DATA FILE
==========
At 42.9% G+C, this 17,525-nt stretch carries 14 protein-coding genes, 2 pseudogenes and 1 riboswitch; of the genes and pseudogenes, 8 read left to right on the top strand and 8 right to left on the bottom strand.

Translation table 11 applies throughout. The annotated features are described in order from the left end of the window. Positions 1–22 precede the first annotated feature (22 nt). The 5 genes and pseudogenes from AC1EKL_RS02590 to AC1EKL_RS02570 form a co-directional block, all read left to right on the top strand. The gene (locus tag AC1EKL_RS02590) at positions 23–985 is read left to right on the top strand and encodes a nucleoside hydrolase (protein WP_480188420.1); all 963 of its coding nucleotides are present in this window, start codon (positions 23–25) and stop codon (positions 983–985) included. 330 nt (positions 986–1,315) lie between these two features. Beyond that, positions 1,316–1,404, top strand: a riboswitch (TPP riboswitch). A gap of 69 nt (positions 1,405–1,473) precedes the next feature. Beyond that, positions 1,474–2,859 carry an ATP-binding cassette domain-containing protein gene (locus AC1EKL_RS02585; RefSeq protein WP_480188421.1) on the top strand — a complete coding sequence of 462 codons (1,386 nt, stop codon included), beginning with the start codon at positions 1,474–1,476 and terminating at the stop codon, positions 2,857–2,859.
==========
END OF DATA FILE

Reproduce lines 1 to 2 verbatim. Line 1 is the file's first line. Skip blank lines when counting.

At 42.9% G+C, this 17,525-nt stretch carries 14 protein-coding genes, 2 pseudogenes and 1 riboswitch; of the genes and pseudogenes, 8 read left to right on the top strand and 8 right to left on the bottom strand.

Translation table 11 applies throughout. The annotated features are described in order from the left end of the window. Positions 1–22 precede the first annotated feature (22 nt). The 5 genes and pseudogenes from AC1EKL_RS02590 to AC1EKL_RS02570 form a co-directional block, all read left to right on the top strand. The gene (locus tag AC1EKL_RS02590) at positions 23–985 is read left to right on the top strand and encodes a nucleoside hydrolase (protein WP_480188420.1); all 963 of its coding nucleotides are present in this window, start codon (positions 23–25) and stop codon (positions 983–985) included. 330 nt (positions 986–1,315) lie between these two features. Beyond that, positions 1,316–1,404, top strand: a riboswitch (TPP riboswitch). A gap of 69 nt (positions 1,405–1,473) precedes the next feature. Beyond that, positions 1,474–2,859 carry an ATP-binding cassette domain-containing protein gene (locus AC1EKL_RS02585; RefSeq protein WP_480188421.1) on the top strand — a complete coding sequence of 462 codons (1,386 nt, stop codon included), beginning with the start codon at positions 1,474–1,476 and terminating at the stop codon, positions 2,857–2,859.